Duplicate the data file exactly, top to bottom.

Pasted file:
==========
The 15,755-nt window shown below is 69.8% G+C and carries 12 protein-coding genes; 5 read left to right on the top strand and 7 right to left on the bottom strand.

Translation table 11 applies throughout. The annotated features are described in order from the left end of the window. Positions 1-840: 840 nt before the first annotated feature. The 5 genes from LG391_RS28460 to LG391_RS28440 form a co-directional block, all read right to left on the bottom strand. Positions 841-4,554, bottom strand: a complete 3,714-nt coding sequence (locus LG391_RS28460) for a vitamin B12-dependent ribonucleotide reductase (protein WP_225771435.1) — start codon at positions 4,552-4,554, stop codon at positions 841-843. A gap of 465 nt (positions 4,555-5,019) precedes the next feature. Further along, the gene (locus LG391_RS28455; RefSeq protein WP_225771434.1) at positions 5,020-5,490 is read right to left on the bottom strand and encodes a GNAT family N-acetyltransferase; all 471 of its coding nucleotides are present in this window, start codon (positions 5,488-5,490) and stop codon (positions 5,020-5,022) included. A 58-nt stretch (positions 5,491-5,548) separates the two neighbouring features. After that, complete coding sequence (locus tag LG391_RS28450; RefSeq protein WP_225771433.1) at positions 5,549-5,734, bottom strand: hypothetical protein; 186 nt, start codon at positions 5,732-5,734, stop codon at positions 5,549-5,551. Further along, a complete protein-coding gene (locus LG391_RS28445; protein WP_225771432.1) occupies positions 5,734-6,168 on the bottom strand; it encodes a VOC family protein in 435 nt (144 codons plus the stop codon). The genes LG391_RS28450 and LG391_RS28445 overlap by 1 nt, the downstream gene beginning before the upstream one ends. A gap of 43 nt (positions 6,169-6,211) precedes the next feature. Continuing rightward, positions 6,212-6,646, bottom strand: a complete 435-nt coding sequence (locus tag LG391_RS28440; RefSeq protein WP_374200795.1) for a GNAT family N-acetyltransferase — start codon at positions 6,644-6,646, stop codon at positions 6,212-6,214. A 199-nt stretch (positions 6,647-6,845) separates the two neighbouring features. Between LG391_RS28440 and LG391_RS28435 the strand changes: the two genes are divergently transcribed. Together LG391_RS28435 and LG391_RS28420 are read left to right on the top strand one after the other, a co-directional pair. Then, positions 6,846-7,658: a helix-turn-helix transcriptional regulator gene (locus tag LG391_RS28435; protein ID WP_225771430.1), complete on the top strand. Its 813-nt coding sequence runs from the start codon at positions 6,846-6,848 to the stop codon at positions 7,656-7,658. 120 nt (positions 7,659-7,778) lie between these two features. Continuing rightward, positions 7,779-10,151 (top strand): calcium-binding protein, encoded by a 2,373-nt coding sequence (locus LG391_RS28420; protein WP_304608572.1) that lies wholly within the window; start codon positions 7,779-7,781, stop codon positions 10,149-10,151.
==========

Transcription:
The 15,755-nt window shown below is 69.8% G+C and carries 12 protein-coding genes; 5 read left to right on the top strand and 7 right to left on the bottom strand.

Translation table 11 applies throughout. The annotated features are described in order from the left end of the window. Positions 1-840: 840 nt before the first annotated feature. The 5 genes from LG391_RS28460 to LG391_RS28440 form a co-directional block, all read right to left on the bottom strand. Positions 841-4,554, bottom strand: a complete 3,714-nt coding sequence (locus LG391_RS28460) for a vitamin B12-dependent ribonucleotide reductase (protein WP_225771435.1) — start codon at positions 4,552-4,554, stop codon at positions 841-843. A gap of 465 nt (positions 4,555-5,019) precedes the next feature. Further along, the gene (locus LG391_RS28455; RefSeq protein WP_225771434.1) at positions 5,020-5,490 is read right to left on the bottom strand and encodes a GNAT family N-acetyltransferase; all 471 of its coding nucleotides are present in this window, start codon (positions 5,488-5,490) and stop codon (positions 5,020-5,022) included. A 58-nt stretch (positions 5,491-5,548) separates the two neighbouring features. After that, complete coding sequence (locus tag LG391_RS28450; RefSeq protein WP_225771433.1) at positions 5,549-5,734, bottom strand: hypothetical protein; 186 nt, start codon at positions 5,732-5,734, stop codon at positions 5,549-5,551. Further along, a complete protein-coding gene (locus LG391_RS28445; protein WP_225771432.1) occupies positions 5,734-6,168 on the bottom strand; it encodes a VOC family protein in 435 nt (144 codons plus the stop codon). The genes LG391_RS28450 and LG391_RS28445 overlap by 1 nt, the downstream gene beginning before the upstream one ends. A gap of 43 nt (positions 6,169-6,211) precedes the next feature. Continuing rightward, positions 6,212-6,646, bottom strand: a complete 435-nt coding sequence (locus tag LG391_RS28440; RefSeq protein WP_374200795.1) for a GNAT family N-acetyltransferase — start codon at positions 6,644-6,646, stop codon at positions 6,212-6,214. A 199-nt stretch (positions 6,647-6,845) separates the two neighbouring features. Between LG391_RS28440 and LG391_RS28435 the strand changes: the two genes are divergently transcribed. Together LG391_RS28435 and LG391_RS28420 are read left to right on the top strand one after the other, a co-directional pair. Then, positions 6,846-7,658: a helix-turn-helix transcriptional regulator gene (locus tag LG391_RS28435; protein ID WP_225771430.1), complete on the top strand. Its 813-nt coding sequence runs from the start codon at positions 6,846-6,848 to the stop codon at positions 7,656-7,658. 120 nt (positions 7,659-7,778) lie between these two features. Continuing rightward, positions 7,779-10,151 (top strand): calcium-binding protein, encoded by a 2,373-nt coding sequence (locus LG391_RS28420; protein WP_304608572.1) that lies wholly within the window; start codon positions 7,779-7,781, stop codon positions 10,149-10,151.